The Observer Effect

Just over a year ago I started using an iPhone app called Fat Watch to track my weight and body fat percentage every day. It’s had a big effect.

This might be the most no-nonsense, accurately described app in the store, but probably doesn’t have the viral coefficient that it might have with a slightly less direct name – it can be difficult to find the right words to use when you want to recommend this app to your friends. But, let me try. :-)

It was, at the time and still, the most expensive app I’ve purchased for my iPhone, at NZ$13.99 (since then the price has dropped to $9.99), but still good value I think.

A brief history…

Between 2001, when I peaked at 106kg, and 2004, when I returned to NZ from the UK, I lost about 25kg. Mostly this was a result of eating less crappy food, but also by being more active.

In the five years following I more-or-less maintained my weight at between 82kg and 85kg, although during that time I started to train more consistently for cycling and triathlon and in the process shifted my body composition quite a bit, from ~23.5% body fat to just over 20% body fat.

To be honest, I was focussed more on my aerobic fitness than on my weight. We didn’t even own scales, although I did weigh myself from time to time at the gym. I mostly measured my progress using the belt on my trousers. I thought I’d pretty much lost as much as I was going to and was confident that I wouldn’t fall back into old bad habits and put it back on.

However, despite all of the good things I was doing there was a persistent amount of body fat that I just couldn’t shake, especially on my upper body. Then at the start of 2009 I broke out of the top end of this weight band, so I decided it was time to start paying more attention and seeing what changes I could make. When I first installed the app and weighed myself in May 2009 I was 88.6kg.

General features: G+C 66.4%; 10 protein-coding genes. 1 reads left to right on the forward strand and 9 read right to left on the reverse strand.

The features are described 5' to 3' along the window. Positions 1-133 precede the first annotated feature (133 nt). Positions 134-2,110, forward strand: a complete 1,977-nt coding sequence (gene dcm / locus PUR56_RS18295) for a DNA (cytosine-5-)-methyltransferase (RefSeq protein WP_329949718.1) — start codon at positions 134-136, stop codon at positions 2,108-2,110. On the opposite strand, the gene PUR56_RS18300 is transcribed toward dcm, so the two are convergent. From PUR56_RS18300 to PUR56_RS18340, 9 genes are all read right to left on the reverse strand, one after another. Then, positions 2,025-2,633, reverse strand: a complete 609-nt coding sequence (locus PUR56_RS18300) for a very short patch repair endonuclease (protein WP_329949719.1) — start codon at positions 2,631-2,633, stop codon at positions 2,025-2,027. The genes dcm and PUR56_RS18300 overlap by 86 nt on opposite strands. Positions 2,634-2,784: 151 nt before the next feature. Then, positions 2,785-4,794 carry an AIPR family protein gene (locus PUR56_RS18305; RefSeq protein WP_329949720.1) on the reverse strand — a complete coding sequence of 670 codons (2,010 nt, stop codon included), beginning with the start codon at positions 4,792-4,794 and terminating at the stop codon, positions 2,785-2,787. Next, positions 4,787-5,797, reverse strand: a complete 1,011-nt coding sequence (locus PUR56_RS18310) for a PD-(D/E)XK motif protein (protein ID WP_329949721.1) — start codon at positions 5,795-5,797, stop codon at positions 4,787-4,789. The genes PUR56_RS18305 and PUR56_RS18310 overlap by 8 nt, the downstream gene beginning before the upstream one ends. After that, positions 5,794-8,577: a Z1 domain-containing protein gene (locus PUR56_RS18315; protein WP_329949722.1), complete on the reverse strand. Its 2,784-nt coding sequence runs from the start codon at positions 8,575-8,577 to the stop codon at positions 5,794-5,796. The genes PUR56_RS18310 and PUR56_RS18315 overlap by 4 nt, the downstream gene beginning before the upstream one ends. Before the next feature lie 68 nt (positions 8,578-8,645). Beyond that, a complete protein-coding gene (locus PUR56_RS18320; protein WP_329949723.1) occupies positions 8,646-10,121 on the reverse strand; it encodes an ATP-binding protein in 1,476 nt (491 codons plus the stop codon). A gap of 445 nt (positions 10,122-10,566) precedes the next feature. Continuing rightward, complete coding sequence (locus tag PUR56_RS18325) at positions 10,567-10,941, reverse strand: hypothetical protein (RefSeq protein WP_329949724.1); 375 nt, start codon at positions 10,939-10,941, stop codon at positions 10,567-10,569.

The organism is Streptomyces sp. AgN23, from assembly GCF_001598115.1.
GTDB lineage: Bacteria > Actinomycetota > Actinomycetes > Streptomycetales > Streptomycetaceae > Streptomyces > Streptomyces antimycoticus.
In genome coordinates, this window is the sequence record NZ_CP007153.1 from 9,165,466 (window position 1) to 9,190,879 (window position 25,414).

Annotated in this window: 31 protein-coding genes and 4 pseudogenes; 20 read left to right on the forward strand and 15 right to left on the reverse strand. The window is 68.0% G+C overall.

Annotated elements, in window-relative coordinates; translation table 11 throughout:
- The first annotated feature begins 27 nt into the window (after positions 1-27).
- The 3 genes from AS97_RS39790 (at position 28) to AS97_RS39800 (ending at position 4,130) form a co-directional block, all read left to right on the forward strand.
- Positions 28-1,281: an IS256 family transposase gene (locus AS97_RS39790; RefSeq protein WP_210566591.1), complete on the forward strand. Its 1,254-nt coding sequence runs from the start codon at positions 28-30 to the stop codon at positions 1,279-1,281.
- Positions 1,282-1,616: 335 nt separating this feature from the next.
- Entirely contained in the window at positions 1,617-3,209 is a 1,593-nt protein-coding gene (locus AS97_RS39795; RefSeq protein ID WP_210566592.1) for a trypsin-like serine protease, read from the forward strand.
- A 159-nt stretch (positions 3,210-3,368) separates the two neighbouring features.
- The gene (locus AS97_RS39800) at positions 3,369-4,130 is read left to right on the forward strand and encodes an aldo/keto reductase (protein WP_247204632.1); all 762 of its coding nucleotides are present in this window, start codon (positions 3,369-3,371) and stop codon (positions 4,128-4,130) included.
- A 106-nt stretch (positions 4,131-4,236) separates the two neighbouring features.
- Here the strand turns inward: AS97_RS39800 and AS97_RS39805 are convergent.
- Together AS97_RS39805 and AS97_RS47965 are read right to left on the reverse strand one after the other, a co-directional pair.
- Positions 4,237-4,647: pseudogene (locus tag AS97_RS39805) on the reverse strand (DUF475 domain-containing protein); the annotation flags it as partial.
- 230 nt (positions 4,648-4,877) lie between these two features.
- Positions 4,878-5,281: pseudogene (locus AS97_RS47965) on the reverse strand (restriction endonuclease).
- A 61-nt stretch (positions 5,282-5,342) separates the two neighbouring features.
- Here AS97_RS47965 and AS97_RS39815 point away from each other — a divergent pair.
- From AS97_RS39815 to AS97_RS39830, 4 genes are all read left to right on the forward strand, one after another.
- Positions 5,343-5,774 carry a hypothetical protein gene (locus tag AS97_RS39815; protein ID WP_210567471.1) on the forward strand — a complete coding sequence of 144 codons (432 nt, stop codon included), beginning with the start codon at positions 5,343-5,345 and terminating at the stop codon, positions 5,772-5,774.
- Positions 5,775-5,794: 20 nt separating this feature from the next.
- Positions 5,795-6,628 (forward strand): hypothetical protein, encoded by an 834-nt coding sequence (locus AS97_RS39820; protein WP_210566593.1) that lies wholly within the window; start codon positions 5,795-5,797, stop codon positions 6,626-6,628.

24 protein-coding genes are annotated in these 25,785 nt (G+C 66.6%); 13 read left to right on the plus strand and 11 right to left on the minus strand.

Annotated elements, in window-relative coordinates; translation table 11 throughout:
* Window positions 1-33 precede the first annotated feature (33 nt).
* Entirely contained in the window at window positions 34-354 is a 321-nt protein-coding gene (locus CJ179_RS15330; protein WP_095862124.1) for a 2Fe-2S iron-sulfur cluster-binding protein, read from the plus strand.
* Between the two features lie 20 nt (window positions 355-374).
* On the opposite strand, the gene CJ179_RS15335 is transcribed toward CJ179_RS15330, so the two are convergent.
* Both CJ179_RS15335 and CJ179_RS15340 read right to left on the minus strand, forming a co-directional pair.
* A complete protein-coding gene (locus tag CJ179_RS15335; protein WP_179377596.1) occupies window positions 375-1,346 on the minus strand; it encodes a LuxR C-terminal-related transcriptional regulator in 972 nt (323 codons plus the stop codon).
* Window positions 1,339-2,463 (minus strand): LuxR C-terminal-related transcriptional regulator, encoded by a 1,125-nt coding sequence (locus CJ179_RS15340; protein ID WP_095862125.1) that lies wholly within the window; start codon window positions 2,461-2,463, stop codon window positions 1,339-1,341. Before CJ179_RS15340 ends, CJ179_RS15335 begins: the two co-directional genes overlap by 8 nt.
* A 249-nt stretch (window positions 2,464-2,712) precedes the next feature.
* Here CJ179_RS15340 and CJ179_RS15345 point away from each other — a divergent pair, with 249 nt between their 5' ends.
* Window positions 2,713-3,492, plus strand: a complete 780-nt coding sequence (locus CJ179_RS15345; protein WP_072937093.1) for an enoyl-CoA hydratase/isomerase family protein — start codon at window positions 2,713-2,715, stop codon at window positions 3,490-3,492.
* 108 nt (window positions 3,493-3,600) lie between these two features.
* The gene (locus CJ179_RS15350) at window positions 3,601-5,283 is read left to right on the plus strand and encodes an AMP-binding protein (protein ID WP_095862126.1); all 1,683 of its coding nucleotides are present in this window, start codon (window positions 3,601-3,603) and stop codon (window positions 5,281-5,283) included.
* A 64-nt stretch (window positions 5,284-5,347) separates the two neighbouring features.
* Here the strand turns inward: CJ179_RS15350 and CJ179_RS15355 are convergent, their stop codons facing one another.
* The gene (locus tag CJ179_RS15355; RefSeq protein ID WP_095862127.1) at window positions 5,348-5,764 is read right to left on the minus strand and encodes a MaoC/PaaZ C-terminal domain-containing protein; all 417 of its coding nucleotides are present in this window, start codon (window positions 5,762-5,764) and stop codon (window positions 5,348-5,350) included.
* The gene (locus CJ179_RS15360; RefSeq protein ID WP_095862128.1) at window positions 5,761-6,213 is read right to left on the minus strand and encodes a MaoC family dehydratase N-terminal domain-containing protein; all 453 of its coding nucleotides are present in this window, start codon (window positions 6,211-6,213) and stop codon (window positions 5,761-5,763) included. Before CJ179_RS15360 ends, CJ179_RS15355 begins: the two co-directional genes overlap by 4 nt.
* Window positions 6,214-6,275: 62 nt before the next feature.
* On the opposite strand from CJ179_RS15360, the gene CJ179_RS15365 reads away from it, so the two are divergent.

Measure Everything

My first goal was to get back to 80kg. Even when I was running fit in London I never got below this level. I guess I assumed that this was my asymptotic limit. I was wrong.

Since I started measuring, as the graph below shows, I’ve lost about 15kg, and skipped right through the 80kg barrier. As I type I’m about 73.5kg.

The red line is a moving average of daily measurements, taken at approximately the same time each day using the approach described in The Hackers’ Diet.  You can see there have been a few flat points, which all correspond to times when I’ve been traveling.  But, in general, it has fallen reasonably steadily during this time.

The green shaded area is the “normal” range based on the BMI scale.  I remember calculating this when I weighed ~90kg and thinking it was absurd to think that 76.5kg was my target weight.  I’ve now been comfortably below that level for a few months.

When you aggregate these changes over a long period of time they seem quite big, but actually they are small.  Over the last 12 months I’ve lost about 0.25kg per week.  If you do the maths (or let the app do it for you!) on average I have been burning ~277 calories per day more than I have consumed – less than one Moro Bar – not such a big sacrifice when you compare it to the positive effect that it has had.

Feedback Loops

In physics they talk about an Observer Effect – that is, when you observe something you will change it.  This is how I think of these changes.  It’s all about creating a feedback loop between what you do (inputs) and the effect it has on you (outputs); creating a game that you win by following the behaviours that you want; and getting a much better understanding of the impact of all of the little decisions you make.

If you eat an unnecessarily big lunch and weigh yourself a couple of weeks later it will be difficult to create a cause and effect relationship, but when you weigh yourself the next day and can compare that to previous days and see the increase immediately then you can start to work out what not to do.  Or, perhaps even more importantly, if you know that you’re going to weigh yourself the next morning and be disappointed in the results then perhaps you choose a better option from the menu or eat a smaller portion in the first place.

When you measure your weight every day you also get to see how much it jumps around of its own accord.  This graph from the last three months shows the daily readings in black.

Again, the red line is a moving average.  You can see there are many days when I was 1kg or more above or below the trend line.  There is generally an explanation – too many snacks or not getting enough sleep (bad) or a long bike ride or hard session at the gym (good).  There is only one way to learn about all of these different factors.